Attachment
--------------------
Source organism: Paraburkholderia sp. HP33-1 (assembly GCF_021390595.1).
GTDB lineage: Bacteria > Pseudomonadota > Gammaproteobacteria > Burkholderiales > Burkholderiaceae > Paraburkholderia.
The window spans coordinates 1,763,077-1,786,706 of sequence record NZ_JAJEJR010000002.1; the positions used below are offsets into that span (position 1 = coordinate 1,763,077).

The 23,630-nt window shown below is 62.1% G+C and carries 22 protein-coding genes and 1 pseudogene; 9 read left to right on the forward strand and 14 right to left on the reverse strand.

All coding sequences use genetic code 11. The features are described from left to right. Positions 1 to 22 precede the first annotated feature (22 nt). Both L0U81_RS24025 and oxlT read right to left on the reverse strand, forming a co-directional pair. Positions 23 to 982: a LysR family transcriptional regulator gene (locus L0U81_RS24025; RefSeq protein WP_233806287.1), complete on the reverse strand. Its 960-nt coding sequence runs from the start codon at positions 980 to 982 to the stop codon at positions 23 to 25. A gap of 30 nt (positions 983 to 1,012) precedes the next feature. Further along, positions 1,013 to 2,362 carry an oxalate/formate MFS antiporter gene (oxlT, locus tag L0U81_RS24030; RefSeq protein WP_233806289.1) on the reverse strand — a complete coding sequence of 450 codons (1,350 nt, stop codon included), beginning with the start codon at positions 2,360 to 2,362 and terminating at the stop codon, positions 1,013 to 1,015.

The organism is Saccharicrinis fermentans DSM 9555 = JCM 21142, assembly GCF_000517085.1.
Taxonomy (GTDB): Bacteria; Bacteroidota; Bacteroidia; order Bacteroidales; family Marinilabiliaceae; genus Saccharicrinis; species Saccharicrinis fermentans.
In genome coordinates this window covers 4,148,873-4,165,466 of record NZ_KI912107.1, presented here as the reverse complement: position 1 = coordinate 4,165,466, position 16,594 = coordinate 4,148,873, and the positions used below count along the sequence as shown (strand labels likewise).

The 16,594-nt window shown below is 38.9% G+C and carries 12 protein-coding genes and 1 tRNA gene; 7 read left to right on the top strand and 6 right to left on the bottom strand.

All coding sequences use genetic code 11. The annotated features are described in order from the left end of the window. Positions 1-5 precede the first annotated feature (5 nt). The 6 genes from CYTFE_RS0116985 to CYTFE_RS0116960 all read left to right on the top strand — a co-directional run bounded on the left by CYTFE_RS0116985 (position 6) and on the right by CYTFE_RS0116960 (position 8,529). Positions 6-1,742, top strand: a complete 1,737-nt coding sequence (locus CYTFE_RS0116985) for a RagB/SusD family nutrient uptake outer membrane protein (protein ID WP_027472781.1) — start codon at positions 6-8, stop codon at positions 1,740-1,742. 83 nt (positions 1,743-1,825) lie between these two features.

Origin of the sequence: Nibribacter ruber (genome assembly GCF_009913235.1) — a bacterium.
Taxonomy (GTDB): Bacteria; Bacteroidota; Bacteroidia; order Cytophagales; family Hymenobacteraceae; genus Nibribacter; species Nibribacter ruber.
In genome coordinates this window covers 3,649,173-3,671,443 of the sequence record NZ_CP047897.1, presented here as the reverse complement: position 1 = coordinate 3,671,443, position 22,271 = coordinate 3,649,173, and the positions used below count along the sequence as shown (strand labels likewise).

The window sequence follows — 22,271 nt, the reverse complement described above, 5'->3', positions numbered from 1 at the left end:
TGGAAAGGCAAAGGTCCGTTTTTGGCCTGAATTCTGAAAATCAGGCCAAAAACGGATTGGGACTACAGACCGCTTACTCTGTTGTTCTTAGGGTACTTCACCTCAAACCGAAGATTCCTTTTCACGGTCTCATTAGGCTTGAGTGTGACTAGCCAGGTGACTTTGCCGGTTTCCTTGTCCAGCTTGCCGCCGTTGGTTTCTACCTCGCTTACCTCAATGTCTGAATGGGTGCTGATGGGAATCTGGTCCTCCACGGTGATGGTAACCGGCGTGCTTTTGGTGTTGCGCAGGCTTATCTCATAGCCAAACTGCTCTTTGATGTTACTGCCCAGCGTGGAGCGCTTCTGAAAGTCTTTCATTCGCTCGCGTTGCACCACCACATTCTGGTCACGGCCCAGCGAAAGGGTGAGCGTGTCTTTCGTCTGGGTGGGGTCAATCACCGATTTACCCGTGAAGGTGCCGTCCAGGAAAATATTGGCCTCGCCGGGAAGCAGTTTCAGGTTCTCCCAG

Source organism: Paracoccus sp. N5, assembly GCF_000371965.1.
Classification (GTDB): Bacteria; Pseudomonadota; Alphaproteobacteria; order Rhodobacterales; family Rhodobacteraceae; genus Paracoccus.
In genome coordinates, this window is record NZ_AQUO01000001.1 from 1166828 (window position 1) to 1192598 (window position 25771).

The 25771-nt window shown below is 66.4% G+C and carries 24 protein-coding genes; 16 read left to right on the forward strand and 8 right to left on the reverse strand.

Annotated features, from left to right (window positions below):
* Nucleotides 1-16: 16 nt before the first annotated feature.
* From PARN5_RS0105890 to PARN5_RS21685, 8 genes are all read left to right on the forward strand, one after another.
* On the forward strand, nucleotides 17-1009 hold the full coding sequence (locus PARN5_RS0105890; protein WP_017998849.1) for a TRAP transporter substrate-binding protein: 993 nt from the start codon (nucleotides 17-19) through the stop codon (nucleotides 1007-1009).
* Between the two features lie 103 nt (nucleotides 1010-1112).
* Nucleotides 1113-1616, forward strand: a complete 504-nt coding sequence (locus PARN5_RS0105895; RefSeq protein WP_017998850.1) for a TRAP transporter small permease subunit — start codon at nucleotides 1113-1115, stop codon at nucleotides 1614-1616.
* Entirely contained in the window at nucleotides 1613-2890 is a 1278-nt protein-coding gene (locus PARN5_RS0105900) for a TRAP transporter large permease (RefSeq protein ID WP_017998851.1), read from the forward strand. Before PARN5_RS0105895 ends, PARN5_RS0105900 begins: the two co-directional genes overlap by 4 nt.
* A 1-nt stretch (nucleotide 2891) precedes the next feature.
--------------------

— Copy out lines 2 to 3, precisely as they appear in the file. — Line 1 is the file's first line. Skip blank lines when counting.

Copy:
GTDB lineage: Bacteria > Pseudomonadota > Gammaproteobacteria > Burkholderiales > Burkholderiaceae > Paraburkholderia.
The window spans coordinates 1,763,077-1,786,706 of sequence record NZ_JAJEJR010000002.1; the positions used below are offsets into that span (position 1 = coordinate 1,763,077).